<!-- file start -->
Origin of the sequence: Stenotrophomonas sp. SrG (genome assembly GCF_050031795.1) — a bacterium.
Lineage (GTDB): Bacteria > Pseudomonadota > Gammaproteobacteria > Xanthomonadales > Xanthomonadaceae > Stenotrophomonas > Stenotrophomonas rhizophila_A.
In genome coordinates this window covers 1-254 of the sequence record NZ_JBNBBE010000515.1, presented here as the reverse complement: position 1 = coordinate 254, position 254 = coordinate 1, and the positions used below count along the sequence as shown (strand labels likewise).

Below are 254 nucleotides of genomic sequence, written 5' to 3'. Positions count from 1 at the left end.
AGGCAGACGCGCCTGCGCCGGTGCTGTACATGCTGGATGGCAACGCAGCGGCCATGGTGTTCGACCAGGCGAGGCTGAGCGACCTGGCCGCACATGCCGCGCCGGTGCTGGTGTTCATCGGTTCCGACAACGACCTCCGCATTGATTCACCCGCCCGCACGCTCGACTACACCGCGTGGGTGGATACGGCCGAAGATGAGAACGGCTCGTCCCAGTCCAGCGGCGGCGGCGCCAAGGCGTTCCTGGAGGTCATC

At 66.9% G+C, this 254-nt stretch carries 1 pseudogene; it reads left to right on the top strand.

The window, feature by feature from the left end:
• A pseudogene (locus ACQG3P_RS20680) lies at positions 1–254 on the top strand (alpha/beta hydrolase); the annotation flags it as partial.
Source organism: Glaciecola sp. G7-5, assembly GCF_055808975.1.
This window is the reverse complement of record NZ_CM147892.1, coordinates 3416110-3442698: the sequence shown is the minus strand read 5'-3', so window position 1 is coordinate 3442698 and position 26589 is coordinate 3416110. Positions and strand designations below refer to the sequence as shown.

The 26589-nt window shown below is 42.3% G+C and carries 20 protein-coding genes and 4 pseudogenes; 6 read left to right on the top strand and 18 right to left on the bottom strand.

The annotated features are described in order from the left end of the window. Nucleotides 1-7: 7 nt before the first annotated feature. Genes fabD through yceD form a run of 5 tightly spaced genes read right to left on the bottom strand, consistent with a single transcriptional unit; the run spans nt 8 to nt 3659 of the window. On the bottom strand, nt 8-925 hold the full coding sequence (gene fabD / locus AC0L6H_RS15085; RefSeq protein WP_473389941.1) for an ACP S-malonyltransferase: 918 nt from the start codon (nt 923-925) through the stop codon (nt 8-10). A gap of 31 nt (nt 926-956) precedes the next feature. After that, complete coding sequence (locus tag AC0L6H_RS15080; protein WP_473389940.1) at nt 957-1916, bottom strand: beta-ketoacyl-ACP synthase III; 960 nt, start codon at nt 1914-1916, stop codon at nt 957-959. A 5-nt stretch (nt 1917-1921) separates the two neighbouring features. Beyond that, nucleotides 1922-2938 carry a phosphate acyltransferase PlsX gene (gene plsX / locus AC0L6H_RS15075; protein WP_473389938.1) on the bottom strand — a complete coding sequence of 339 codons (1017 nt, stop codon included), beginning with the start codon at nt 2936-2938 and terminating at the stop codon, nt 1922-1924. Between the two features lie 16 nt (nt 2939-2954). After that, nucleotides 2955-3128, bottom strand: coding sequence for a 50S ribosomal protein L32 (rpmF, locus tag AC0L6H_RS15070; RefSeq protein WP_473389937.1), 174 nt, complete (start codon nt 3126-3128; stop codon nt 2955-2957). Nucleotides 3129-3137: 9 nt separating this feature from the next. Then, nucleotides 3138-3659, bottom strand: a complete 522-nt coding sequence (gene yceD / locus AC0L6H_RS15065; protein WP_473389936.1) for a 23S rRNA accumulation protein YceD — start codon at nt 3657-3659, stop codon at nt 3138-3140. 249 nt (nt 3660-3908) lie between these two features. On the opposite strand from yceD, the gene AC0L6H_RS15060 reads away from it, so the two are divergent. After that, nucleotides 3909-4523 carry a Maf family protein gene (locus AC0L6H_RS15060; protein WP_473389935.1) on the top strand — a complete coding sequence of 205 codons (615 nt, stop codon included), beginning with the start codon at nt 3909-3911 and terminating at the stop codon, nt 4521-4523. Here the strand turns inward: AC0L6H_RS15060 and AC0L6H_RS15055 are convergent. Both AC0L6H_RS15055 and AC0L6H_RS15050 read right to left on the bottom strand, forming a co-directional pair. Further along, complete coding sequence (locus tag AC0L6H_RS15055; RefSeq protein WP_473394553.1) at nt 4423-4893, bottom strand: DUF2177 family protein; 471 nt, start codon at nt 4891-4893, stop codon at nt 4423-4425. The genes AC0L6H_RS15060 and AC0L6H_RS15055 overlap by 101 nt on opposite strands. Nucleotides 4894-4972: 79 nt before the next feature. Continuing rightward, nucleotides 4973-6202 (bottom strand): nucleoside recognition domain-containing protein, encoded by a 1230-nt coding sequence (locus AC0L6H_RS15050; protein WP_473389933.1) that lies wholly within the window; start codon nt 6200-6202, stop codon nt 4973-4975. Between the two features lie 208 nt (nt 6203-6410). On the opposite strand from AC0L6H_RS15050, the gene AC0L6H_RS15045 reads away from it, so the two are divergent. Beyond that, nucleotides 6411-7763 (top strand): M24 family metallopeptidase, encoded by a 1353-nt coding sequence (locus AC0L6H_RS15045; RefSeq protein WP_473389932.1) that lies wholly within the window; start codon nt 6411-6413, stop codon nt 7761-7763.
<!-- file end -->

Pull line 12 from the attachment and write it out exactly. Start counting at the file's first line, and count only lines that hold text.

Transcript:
The annotated features are described in order from the left end of the window. Nucleotides 1-7: 7 nt before the first annotated feature. Genes fabD through yceD form a run of 5 tightly spaced genes read right to left on the bottom strand, consistent with a single transcriptional unit; the run spans nt 8 to nt 3659 of the window. On the bottom strand, nt 8-925 hold the full coding sequence (gene fabD / locus AC0L6H_RS15085; RefSeq protein WP_473389941.1) for an ACP S-malonyltransferase: 918 nt from the start codon (nt 923-925) through the stop codon (nt 8-10). A gap of 31 nt (nt 926-956) precedes the next feature. After that, complete coding sequence (locus tag AC0L6H_RS15080; protein WP_473389940.1) at nt 957-1916, bottom strand: beta-ketoacyl-ACP synthase III; 960 nt, start codon at nt 1914-1916, stop codon at nt 957-959. A 5-nt stretch (nt 1917-1921) separates the two neighbouring features. Beyond that, nucleotides 1922-2938 carry a phosphate acyltransferase PlsX gene (gene plsX / locus AC0L6H_RS15075; protein WP_473389938.1) on the bottom strand — a complete coding sequence of 339 codons (1017 nt, stop codon included), beginning with the start codon at nt 2936-2938 and terminating at the stop codon, nt 1922-1924. Between the two features lie 16 nt (nt 2939-2954). After that, nucleotides 2955-3128, bottom strand: coding sequence for a 50S ribosomal protein L32 (rpmF, locus tag AC0L6H_RS15070; RefSeq protein WP_473389937.1), 174 nt, complete (start codon nt 3126-3128; stop codon nt 2955-2957). Nucleotides 3129-3137: 9 nt separating this feature from the next. Then, nucleotides 3138-3659, bottom strand: a complete 522-nt coding sequence (gene yceD / locus AC0L6H_RS15065; protein WP_473389936.1) for a 23S rRNA accumulation protein YceD — start codon at nt 3657-3659, stop codon at nt 3138-3140. 249 nt (nt 3660-3908) lie between these two features. On the opposite strand from yceD, the gene AC0L6H_RS15060 reads away from it, so the two are divergent. After that, nucleotides 3909-4523 carry a Maf family protein gene (locus AC0L6H_RS15060; protein WP_473389935.1) on the top strand — a complete coding sequence of 205 codons (615 nt, stop codon included), beginning with the start codon at nt 3909-3911 and terminating at the stop codon, nt 4521-4523. Here the strand turns inward: AC0L6H_RS15060 and AC0L6H_RS15055 are convergent. Both AC0L6H_RS15055 and AC0L6H_RS15050 read right to left on the bottom strand, forming a co-directional pair. Further along, complete coding sequence (locus tag AC0L6H_RS15055; RefSeq protein WP_473394553.1) at nt 4423-4893, bottom strand: DUF2177 family protein; 471 nt, start codon at nt 4891-4893, stop codon at nt 4423-4425. The genes AC0L6H_RS15060 and AC0L6H_RS15055 overlap by 101 nt on opposite strands. Nucleotides 4894-4972: 79 nt before the next feature. Continuing rightward, nucleotides 4973-6202 (bottom strand): nucleoside recognition domain-containing protein, encoded by a 1230-nt coding sequence (locus AC0L6H_RS15050; protein WP_473389933.1) that lies wholly within the window; start codon nt 6200-6202, stop codon nt 4973-4975. Between the two features lie 208 nt (nt 6203-6410). On the opposite strand from AC0L6H_RS15050, the gene AC0L6H_RS15045 reads away from it, so the two are divergent. Beyond that, nucleotides 6411-7763 (top strand): M24 family metallopeptidase, encoded by a 1353-nt coding sequence (locus AC0L6H_RS15045; RefSeq protein WP_473389932.1) that lies wholly within the window; start codon nt 6411-6413, stop codon nt 7761-7763.